In general, the word “abatement” deals with the idea of stopping or interrupting an ongoing process. In the legal world, abatement refers to a court process by which a judge orders an action to cease or be suspended due to various factors. For example, a claim may be abated if there has already been a case filed with the same parties and subject matter.

More specifically in tort law, abatement may sometimes also refer to an order by a judge requesting that a person stop performing activities that would constitute a nuisance.

What Is a Transfer of Interest?

Basically, a transfer of interest is when title to property or assets change from one person to another. This is usually accomplished through a sale, though it can also happen by means of a gift. Transfers of interests usually refer to the exchange of real property, such as a home or apartment complex. However, the term can also include non-physical assets as well, such as stocks or copyrights. Transfer or change of interest generally implies that the entire title has passed in full from the original owner to the “transferee” (the recipient of the title).

Will a Case Be Abated If There Has Been a Transfer of Interest?

Traditionally, a case was abated or ceased if the property in question underwent a transfer of interest. However, current laws usually allow a case to continue even if there has been a transfer of interest. Now, federal laws governing civil procedure specifically address the issue of “abatement due to transfer of interest.” Also, many states have laws that allow a case to continue even if there has been a transfer of interest.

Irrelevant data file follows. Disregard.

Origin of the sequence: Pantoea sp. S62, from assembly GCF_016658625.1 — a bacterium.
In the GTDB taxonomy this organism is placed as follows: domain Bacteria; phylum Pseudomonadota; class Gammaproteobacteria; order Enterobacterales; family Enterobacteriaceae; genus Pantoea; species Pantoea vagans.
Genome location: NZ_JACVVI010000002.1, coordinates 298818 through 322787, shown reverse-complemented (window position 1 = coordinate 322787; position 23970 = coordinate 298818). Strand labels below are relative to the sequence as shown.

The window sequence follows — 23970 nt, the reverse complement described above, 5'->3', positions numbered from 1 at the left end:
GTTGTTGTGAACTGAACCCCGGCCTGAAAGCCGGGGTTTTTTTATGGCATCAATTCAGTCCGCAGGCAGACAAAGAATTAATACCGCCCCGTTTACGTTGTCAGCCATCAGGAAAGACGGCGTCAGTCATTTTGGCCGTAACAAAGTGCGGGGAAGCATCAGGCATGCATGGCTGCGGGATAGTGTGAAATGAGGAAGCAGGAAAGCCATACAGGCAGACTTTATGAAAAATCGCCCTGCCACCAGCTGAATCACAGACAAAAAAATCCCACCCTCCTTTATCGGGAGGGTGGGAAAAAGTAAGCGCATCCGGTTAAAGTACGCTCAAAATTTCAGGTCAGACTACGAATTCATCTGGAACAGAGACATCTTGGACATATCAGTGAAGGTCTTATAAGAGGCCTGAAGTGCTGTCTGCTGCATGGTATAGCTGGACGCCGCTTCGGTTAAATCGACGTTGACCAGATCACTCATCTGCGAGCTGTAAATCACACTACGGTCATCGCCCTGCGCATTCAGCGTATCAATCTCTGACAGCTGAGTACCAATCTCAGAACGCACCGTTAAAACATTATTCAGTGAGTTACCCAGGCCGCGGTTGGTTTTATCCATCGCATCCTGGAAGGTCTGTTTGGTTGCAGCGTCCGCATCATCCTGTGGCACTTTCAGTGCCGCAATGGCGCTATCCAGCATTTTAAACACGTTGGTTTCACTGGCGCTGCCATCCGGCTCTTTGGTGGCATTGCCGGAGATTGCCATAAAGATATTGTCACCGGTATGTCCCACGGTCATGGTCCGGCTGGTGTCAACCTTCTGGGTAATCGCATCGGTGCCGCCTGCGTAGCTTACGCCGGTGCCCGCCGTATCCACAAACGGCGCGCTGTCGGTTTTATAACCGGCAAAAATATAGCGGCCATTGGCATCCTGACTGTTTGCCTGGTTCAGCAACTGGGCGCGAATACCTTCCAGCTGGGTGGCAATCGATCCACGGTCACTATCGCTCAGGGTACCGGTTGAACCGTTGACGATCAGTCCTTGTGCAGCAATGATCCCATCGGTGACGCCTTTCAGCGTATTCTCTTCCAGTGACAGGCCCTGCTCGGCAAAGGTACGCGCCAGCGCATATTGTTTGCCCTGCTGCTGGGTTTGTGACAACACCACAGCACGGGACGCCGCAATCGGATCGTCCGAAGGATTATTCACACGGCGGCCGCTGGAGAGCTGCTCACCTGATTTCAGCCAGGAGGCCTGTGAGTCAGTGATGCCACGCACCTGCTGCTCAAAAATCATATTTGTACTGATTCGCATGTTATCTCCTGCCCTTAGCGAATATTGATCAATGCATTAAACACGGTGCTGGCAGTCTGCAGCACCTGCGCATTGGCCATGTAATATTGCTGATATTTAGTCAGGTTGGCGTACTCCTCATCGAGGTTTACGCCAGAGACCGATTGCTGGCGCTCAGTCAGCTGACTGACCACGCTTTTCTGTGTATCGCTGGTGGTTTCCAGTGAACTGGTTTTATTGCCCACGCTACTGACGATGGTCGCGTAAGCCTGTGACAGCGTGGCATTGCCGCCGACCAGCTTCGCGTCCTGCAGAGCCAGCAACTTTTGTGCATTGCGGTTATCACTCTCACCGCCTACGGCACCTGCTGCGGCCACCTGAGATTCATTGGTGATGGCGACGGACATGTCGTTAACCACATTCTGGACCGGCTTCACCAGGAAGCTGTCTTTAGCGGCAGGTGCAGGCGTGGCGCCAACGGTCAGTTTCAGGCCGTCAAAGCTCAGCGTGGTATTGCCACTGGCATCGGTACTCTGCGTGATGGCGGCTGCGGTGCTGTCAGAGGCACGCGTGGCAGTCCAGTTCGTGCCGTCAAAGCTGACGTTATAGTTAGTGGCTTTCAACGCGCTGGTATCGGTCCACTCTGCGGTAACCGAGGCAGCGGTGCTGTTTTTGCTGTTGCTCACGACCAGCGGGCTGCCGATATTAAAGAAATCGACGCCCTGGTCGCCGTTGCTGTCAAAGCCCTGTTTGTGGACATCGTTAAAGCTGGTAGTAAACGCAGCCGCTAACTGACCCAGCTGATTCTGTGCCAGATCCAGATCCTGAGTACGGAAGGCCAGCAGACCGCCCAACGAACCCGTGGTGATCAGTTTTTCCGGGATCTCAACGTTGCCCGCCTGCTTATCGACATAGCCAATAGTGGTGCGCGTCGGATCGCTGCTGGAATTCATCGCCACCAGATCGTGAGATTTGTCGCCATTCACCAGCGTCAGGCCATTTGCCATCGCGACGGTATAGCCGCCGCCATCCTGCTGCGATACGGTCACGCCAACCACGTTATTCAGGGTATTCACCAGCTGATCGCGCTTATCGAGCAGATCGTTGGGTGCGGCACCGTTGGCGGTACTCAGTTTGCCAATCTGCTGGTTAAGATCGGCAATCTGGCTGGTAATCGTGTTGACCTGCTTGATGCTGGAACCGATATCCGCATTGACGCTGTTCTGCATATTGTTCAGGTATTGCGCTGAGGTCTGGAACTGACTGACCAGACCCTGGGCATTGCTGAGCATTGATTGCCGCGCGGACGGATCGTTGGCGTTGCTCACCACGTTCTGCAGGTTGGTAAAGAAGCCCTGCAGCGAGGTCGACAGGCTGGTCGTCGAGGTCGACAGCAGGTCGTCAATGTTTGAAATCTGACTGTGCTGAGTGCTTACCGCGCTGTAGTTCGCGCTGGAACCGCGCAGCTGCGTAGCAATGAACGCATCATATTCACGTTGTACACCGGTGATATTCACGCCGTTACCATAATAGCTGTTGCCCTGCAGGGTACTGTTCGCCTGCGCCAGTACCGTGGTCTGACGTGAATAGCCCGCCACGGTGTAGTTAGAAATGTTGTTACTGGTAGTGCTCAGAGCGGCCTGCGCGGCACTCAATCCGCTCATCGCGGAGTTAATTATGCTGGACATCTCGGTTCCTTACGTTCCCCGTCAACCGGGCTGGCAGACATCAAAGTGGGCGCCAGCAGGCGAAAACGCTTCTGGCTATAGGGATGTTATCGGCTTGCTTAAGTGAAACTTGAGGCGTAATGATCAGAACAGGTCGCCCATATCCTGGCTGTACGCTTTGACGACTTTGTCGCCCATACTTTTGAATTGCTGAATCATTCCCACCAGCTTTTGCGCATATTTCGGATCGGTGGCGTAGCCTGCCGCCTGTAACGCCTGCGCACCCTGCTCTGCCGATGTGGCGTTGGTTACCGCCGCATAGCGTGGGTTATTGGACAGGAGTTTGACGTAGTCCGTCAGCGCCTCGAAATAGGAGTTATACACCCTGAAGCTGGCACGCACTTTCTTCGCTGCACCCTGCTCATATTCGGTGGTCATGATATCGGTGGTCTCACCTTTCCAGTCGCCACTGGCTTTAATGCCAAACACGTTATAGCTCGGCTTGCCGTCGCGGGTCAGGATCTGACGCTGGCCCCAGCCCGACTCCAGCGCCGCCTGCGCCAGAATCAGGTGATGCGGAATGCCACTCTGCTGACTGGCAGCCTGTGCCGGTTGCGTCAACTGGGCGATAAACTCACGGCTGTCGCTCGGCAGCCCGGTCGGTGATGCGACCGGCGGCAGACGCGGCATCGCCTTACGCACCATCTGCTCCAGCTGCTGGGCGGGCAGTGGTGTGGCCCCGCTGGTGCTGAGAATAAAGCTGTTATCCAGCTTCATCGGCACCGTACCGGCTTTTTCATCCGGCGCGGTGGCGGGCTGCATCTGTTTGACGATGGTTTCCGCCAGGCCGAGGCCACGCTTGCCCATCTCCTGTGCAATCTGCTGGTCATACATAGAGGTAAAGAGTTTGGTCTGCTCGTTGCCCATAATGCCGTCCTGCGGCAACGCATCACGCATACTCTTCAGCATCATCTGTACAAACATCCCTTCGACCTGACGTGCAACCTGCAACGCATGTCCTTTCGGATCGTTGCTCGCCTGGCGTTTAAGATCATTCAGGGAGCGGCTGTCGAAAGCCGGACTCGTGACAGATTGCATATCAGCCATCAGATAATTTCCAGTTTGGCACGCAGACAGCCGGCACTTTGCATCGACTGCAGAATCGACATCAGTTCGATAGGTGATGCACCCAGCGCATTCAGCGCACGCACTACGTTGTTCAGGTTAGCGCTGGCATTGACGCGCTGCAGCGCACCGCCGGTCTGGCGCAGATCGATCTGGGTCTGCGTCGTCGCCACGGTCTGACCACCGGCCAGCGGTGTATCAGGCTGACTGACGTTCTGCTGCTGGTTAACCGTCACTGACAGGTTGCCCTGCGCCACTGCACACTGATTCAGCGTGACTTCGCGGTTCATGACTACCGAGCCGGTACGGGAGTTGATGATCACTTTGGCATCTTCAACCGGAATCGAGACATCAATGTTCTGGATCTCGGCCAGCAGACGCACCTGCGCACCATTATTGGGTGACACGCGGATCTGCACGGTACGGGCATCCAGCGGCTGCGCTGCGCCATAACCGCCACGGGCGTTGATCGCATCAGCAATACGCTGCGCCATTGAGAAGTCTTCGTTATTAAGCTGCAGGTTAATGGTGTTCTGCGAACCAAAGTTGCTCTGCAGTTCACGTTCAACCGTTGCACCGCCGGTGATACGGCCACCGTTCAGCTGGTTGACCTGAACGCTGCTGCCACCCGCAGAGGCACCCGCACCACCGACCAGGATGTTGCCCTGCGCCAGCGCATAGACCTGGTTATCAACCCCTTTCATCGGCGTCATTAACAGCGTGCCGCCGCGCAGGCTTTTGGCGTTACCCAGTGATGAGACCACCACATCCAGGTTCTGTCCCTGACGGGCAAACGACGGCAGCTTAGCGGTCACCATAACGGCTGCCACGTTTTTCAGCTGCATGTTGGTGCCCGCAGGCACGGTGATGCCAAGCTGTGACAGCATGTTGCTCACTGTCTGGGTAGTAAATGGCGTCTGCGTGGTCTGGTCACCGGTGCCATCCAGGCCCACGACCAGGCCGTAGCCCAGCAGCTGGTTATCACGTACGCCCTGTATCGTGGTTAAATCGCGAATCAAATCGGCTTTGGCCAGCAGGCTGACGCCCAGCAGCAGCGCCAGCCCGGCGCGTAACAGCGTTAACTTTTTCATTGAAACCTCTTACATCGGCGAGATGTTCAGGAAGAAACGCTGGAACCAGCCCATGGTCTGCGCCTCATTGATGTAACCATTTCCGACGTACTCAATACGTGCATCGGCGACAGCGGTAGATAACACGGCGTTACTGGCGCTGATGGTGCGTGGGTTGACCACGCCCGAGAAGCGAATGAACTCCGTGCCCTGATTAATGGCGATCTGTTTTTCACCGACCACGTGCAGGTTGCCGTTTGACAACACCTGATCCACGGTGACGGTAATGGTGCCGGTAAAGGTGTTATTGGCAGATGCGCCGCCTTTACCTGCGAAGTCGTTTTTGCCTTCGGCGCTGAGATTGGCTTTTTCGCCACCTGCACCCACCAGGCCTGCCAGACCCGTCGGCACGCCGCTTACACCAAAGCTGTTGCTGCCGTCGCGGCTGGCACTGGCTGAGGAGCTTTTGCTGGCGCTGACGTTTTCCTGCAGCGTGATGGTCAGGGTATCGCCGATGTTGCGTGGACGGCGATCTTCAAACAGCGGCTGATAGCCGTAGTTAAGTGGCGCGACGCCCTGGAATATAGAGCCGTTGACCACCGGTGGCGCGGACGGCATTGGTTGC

In general, a case is no longer subject to abatement simply due to a transfer of interest. If there has been a transfer of interest, a judge can order the action to continue by:

  • Retaining the claim in the name of the party who originally owned the interest,
  • Substituting the transferee for the original party in the case, or
  • Requiring the transferee to participate in the action as a joint party alongside the original party.

Also, many states have passed “revival statutes,” which allow the transferee to revive a claim that was abated due to a transfer of interest. Thus, the justification for having a case be abated due to a transfer of interest has weakened over time. This is because many jurisdictions promote transfers of interest and try to avoid hindering such exchanges.

One common exception to these rules has to do with the involvement of corporations in a lawsuit. If there has been a transfer of interest involving a corporation, and the corporation dissolves or ceases operations, the action will abate without an option of revival. This is because a dissolved corporation is compared to a “dead person.” Therefore, the action cannot continue as such and will be abated.

Should I Hire a Lawyer for an Abatement Based on Transfers of Interest?

If you are facing a legal issue involving a transfer of interest, it is to your benefit to contact a real estate lawyer to discuss your options. As mentioned, the laws regarding abatement can vary from state to state. While most states do not completely abate a case if there has been a transfer of interest, there can be some exceptions to this rule. Therefore, it may be necessary to ask your lawyer what the laws of your jurisdiction state regarding abatements.